Juvenile Detention Center Staff Speak Out Against New Pepper Spray Policy


Youth counselors at the Lincoln Hills juvenile detention center say new policies for handling violent assaults put both inmates and staff at risk.

Two weeks ago, the Lincoln Hills Superintendent Peter Westerhaus sent a memo to staff informing them that only supervisors would be able to carry and use pepper spray to respond to inmate assaults against staff or other inmates.

Troy Bauch is the spokesman for the union representing guards, also known as counselors. He says there have been 40 assaults on staff there in the last 18 months, especially by girls at the new girls detention center. He says the center is understaffed and it’s the wrong time to change the policy without discussing it with staff first.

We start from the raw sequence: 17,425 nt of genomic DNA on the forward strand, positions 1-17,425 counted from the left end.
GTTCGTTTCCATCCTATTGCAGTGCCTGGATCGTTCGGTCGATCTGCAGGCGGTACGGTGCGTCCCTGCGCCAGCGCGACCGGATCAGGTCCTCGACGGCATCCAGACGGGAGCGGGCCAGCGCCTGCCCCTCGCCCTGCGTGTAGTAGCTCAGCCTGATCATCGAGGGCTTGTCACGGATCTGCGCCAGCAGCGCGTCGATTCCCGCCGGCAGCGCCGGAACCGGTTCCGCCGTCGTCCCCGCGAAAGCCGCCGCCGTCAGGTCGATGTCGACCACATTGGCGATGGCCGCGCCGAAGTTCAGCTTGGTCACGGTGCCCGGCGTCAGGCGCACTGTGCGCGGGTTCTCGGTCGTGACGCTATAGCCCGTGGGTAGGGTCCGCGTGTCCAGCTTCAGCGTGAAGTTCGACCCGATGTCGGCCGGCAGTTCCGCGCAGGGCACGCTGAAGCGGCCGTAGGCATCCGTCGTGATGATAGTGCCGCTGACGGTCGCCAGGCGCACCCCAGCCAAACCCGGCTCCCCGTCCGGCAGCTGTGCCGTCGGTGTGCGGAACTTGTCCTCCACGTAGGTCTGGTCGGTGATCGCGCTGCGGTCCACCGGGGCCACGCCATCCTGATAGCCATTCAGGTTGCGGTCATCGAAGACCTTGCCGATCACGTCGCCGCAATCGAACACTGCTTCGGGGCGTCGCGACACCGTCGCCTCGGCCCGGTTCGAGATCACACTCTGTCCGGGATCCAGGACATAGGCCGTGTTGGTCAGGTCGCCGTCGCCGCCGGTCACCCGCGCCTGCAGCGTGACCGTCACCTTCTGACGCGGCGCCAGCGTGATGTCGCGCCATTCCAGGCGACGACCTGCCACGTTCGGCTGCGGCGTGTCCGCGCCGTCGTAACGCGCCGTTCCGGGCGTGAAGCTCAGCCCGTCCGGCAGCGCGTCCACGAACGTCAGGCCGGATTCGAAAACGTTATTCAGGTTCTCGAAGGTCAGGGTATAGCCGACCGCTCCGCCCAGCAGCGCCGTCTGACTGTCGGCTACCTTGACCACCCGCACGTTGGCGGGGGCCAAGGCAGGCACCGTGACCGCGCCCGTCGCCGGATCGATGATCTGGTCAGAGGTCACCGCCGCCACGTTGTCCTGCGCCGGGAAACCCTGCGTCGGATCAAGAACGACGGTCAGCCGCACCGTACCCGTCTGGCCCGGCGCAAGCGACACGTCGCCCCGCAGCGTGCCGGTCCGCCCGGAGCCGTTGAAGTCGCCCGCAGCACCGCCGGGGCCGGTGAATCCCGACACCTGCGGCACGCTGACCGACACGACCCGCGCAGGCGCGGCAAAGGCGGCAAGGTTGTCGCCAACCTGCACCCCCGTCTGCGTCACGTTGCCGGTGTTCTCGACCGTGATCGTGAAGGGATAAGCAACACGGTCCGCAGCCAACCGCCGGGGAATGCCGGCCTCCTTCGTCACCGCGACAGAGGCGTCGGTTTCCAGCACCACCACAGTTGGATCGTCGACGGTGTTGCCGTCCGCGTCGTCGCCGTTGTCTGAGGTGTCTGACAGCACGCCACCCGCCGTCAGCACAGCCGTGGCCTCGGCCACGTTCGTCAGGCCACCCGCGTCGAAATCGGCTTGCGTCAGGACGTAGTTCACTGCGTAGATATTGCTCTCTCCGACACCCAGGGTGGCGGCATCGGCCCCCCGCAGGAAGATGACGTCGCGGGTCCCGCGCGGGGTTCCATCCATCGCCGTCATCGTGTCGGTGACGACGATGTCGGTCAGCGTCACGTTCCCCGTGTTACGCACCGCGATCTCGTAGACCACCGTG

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A statement from Corrections Secretary Ed Wall says recent national studies have shown that only seven states still allow the use of chemical spray in juvenile settings. Jim Moeser of the Wisconsin Council for Children and Families says the policy shift fits in with a nationwide trend.

“[There’s] a lot more information about trauma and impact on kids in ways to prevent and intervene in problem behaviors in a much less combative way,” says Moeser.

But Moeser says the Lincoln Hills staff has a point that the policy change should include training in new methods to deal with assaults. Staff at the institution has not yet received that training. The union says staff concerns have been ignored since their public employee union lost the power to bargain policy changes like this one.